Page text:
After the boy sat down at the table, cheeks blushed and speech rushed while he quivered with fear and told his parents the truth, they released him to the world. They did not listen to how it felt to live within a body that never seemed to belong to him. They swore, they prayed, they changed the locks and vowed not to speak of what happened again. When he left, silence fell upon the house. Though they did not speak of it, there were nights they did not sleep. When his father turned to drink. When his mother sat caressing the dresses he used to fill. They had not grasped yet what he would be, instead they mourned the loss of a little girl that had left them years ago if they’d even had her at all. But the boy was not lost. The boy found a new family. This time they were kind. They called him by his name and treated him just the same. He slept upon couches of people who loved him unconditionally no matter who he loved in return. But at night when he would watch traffic lights from the windows and listen to unfamiliar sounds surrounding him, he would think about a time when he would feel himself. Casting off the person he had been until the person he could be someday.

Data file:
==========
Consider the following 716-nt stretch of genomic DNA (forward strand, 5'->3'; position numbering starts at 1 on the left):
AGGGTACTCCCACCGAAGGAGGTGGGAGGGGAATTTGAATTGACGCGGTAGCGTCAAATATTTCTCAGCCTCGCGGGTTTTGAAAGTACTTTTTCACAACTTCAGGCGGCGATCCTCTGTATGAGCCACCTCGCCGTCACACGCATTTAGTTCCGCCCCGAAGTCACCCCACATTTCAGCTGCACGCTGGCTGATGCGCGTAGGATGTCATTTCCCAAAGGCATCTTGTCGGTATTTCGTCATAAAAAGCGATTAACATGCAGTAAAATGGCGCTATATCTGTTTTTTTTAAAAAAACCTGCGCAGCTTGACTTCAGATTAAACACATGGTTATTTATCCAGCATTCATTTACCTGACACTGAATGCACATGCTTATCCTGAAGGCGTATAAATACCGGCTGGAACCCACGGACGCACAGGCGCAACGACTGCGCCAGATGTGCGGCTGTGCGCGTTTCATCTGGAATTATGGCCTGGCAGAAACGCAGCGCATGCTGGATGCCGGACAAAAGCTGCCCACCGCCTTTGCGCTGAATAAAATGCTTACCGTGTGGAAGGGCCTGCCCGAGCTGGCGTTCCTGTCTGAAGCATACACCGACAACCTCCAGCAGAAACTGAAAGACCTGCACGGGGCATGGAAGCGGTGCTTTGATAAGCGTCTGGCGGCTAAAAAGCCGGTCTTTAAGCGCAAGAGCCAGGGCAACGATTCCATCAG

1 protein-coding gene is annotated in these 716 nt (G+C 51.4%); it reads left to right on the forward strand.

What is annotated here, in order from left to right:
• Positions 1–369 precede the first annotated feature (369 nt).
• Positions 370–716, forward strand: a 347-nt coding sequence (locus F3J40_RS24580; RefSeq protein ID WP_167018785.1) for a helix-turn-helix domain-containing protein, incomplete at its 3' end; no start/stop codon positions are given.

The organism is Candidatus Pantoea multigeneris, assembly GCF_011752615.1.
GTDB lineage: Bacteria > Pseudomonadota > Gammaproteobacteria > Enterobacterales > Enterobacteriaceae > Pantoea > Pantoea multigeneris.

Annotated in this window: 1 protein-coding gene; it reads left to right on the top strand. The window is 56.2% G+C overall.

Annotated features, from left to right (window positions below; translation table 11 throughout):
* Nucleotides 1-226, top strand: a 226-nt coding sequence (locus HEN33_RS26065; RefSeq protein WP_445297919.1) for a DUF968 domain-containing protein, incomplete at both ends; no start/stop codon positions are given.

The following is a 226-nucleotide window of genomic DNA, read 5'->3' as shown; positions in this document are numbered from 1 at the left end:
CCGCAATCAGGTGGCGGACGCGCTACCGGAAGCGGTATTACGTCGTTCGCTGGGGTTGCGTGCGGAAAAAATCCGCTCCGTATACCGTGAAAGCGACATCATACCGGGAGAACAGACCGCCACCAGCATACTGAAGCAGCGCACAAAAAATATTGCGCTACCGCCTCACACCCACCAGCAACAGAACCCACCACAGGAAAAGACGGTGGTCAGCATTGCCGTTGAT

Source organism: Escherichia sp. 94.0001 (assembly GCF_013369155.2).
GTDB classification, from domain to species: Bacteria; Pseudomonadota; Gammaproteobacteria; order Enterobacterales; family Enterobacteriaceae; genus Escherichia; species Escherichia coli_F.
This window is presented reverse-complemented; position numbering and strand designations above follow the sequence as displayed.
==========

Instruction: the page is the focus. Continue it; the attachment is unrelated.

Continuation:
After she ran from the men who held her as a slave, the woman began to search for salvation in the eye of every passer-by. Too afraid of what would happen if she sought help from a higher authority, she huddled in small corners on hard concrete hiding from strange men passing. Her lips and fingertips were turning a pale blue with the winter wind blowing in. Slept in her coat on the side of roads and tried to avoid the reputation of a street walker. But there were moments of kindness. Slipped coins and notes instead of brown pennies. Warm cups of tea. The occasional person to speak to her as though she were anyone. In her mind she would follow them. She would dwell in their homes and clasp them close and think of them as family. One day she would be free.